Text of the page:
To be honest, I had something else in mind when I thought I’d write a post for Holi. But, my mom-in-law came up with an ever-so-delicious recipe that I just couldn’t look beyond. This post does warrant a bit of background, and I shall give you one.
My mom-in-law loves to cook. She makes the most delectable prawns and pork and so many other things. Trust me every single time we visit her, or she visits us, we have an extremely delectable platter of food, for breakfast, lunch, tea and dinner. She loves to spoil us, and well, we like being spoiled. And she won’t just cook up a storm, she will make sure every person in the house has some excellent food as per their preferences, catered to. Yeah, she is very nurturing and extremely hard working.
I mean really, if it were left to me, I would take a general vote on what people like and make stuff that would appeal to a large portion of the family, and the finicky eaters could well, eat what was laid on the table or just starve! What? If you are so finicky, go and eat what you want outside. Don’t expect me to slog it out in the kitchen just for a tiny morsel of food to feed you. I’m quite lazy that way!
Now, every festival, my mom-in-law tries various recipes that appeal to hearty as well as finicky eaters. And this time round, she came up with a fabulous gujiya recipe. This one I just have to share with you. Because, you know, you have kids and family that may like one thing or the other. And, festivals don’t mean you have to go all unhealthy and throw caution to the winds. Instead, what you could do, is make something relatively healthy and absolutely delicious, to please them all, viz. the food lovers and the food sniffers (so to say). So, what if I told you, you could make deliciously healthy gujiyas that your kids and you will love?
Come on, Holi is here, and you can’t have Holi without gujiyas. Now I know, you will have a lot of your friends saying, “oh, but that’s too much sugar”, or, “do you have anything that would help my diet?”. To which your response can vary from, “die already”, to “yes my darling.”. But this would help get you a middle way, where you could say, “Yes, my darling, it’s packed with nutrition, but also some extra calories. But you know what? This is a baked gujiya and not a fried one, so in honour of the festival, you can take the slight dip (not a plunge necessarily!)”.
So here goes, my mom-in-laws’ recipe of a nutrition stuffed gujiya.
For the covering
Flour (all purpose) – 1 cup
Butter (frozen, cut into small cubes) – ½ cup
Salt – a pinch
Water – if needed
For the stuffing
Bananas (ripe but firm) – 2 nos
Apple – ½ an apple grated
Dates – 4 nos
Sugar – 2 tbsp
Ghee – 1 tbsp
Cardamom powder – 1 pinch
Some milk to brush and seal gujiyas
First up, make the dough because it needs to rest in the fridge. So here goes…
Dough for the covering
Now this entire process can be done by your kids, along with you. It’s fun and messy. And kids love the messy. But of course, when it comes to finally kneading the dough, please do it yourself.
- Mix the salt with the flour.
- Scatter the cubes of butter in the bowl of flour and rub the butter into the flour with nimble fingers, till you get a sand like consistency, and the butter is completely incorporated with the flour. The warmth of your fingers will help get this consistency.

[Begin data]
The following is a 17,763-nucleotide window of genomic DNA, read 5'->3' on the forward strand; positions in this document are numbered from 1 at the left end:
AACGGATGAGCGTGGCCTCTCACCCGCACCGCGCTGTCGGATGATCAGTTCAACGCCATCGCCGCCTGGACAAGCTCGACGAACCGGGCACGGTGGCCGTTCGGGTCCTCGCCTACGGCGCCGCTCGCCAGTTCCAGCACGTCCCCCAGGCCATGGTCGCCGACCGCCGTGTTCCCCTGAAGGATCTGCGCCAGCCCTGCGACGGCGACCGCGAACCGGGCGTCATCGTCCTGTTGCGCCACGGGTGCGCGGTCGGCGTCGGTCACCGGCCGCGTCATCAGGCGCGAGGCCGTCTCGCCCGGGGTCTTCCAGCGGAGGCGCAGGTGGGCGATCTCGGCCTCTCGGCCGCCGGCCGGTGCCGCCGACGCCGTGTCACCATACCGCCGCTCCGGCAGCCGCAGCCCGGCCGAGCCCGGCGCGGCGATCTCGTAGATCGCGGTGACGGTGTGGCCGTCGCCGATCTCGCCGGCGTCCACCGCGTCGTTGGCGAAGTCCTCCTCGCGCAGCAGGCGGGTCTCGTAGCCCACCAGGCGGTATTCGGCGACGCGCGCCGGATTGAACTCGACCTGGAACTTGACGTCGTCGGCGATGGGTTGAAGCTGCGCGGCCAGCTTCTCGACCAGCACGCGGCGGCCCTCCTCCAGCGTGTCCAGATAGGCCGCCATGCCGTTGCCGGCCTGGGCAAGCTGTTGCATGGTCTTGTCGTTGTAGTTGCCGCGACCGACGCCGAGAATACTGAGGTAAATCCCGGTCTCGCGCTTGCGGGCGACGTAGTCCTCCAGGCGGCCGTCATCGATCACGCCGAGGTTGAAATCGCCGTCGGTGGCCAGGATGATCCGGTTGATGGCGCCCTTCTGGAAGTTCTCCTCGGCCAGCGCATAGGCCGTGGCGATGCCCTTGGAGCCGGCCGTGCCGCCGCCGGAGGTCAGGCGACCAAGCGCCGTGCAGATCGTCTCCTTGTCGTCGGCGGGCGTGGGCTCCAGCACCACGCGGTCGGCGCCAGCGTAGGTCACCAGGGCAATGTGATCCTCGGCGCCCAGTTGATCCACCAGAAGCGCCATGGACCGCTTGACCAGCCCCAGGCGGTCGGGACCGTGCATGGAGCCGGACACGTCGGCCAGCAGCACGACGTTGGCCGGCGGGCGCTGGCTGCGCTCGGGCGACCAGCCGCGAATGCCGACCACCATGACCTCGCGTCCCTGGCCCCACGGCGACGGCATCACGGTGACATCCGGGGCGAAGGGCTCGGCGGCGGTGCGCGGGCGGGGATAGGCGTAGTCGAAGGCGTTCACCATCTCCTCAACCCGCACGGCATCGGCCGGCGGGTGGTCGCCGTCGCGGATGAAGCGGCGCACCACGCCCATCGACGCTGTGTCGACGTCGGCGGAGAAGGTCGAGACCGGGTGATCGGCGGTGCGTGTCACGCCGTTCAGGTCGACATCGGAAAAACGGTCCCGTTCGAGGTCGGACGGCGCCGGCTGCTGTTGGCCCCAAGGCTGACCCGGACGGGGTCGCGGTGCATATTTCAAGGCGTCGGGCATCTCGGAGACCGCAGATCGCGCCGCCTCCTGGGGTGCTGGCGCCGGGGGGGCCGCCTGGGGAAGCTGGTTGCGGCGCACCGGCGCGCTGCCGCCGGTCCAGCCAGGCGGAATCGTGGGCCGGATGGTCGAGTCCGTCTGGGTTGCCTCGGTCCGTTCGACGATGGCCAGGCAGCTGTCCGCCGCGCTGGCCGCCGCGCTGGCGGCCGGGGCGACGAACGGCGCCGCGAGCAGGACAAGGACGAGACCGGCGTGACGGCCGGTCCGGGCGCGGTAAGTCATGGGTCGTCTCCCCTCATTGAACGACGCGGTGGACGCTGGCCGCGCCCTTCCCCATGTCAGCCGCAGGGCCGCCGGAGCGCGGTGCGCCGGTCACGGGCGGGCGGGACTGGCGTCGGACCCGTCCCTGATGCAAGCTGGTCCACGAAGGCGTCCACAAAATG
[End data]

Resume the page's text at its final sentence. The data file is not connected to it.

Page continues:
- Now knead the dough, to form a nice combined ball of the mixture. If needed, you could add a slight amount of water to combine the mixture. Ideally, that shouldn’t be necessary, but just in case.
- Once kneaded, wrap the dough in a cling film and refrigerate.
- Cut the bananas into small cubes. Grate the apples, and crush the dates in a mixer. All of this can be done by the kids. They will love it!
- In a pan, add the ghee. Then in go the apples. Saute that, and add the bananas and the dates. Saute again. All of this on a medium flame.
- Now, turn the flame down, and add the sugar and cardamom. Stir it and let it cook down to a gelatinous and pliable mixture. And your stuffing is done.
- Let it cool.
The final countdown
Bringing it all together
- Pre – heat oven to 180 degrees.
- Take the dough out of the fridge and divide it into 3 equal parts, and make perfect dough balls with each.
- Dust the surface on which you are going to roll the dough, and roll each dough ball into a thin roti/ chapati.
- Now with a cookie cutter or just a small round steel bowl, cut perfect roundels.
- Lay a dollop of the stuffing in the lower half of the roundel.
- Brush the edges of the bottom half with milk, and cover with the top half.
- Seal the edges with a fork.
- On a baking sheet, lay parchment paper, place all the gujiyas, brush the top with milk, and bake in the oven at 180 degrees for 30 to 40 mins until golden brown. Done.
- Try and use Kerala bananas. I have used the small banana variety, but if you don’t get Kerala bananas, use the regular ones. Just make sure they are ripe but firm, or you will be left with a load of mush.
- The dates I have used, are the Arabic dates. You can use the regular ones. De-seed them please. They will add sweetness and texture.
- Make sure the flour doesn’t become a paste. It needs to be a nice firm dough. Use tiny bits of water if it isn’t coming together.
- You can also add nuts to the stuffing mixture if you want. Finely chopped though.
- This measure of ingredients will yield up to 15 gujiyas. If you want to increase the number, just increase the measure proportionately.
So, there you go, a gujiya that you don’t quite have to be guilty about eating, but one that is full of nourishment and will be enjoyed by the whole family. It’s tasty, it’s relatively easy, and, it sure is a tribute to the festival of colours. Have fun. Spread the cheer. And colour your dreams. And while you’re at it, don’t forget to follow me on Facebook and Instagram. Take care and keep cooking!